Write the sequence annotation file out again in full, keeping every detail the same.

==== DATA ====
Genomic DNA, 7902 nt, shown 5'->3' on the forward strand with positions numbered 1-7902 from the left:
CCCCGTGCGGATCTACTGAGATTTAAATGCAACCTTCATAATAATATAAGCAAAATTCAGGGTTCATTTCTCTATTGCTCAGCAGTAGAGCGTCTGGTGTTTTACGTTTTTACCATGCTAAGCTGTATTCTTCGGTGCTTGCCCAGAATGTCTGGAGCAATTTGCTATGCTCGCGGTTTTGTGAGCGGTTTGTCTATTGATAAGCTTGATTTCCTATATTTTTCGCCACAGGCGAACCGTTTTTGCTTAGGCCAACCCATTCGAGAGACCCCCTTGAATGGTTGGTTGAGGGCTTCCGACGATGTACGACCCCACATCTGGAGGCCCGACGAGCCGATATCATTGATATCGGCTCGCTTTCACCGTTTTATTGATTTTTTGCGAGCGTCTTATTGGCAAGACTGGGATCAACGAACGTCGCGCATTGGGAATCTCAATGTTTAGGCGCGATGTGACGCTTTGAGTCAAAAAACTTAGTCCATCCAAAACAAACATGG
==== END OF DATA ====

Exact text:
Genomic DNA, 7902 nt, shown 5'->3' on the forward strand with positions numbered 1-7902 from the left:
CCCCGTGCGGATCTACTGAGATTTAAATGCAACCTTCATAATAATATAAGCAAAATTCAGGGTTCATTTCTCTATTGCTCAGCAGTAGAGCGTCTGGTGTTTTACGTTTTTACCATGCTAAGCTGTATTCTTCGGTGCTTGCCCAGAATGTCTGGAGCAATTTGCTATGCTCGCGGTTTTGTGAGCGGTTTGTCTATTGATAAGCTTGATTTCCTATATTTTTCGCCACAGGCGAACCGTTTTTGCTTAGGCCAACCCATTCGAGAGACCCCCTTGAATGGTTGGTTGAGGGCTTCCGACGATGTACGACCCCACATCTGGAGGCCCGACGAGCCGATATCATTGATATCGGCTCGCTTTCACCGTTTTATTGATTTTTTGCGAGCGTCTTATTGGCAAGACTGGGATCAACGAACGTCGCGCATTGGGAATCTCAATGTTTAGGCGCGATGTGACGCTTTGAGTCAAAAAACTTAGTCCATCCAAAACAAACATGG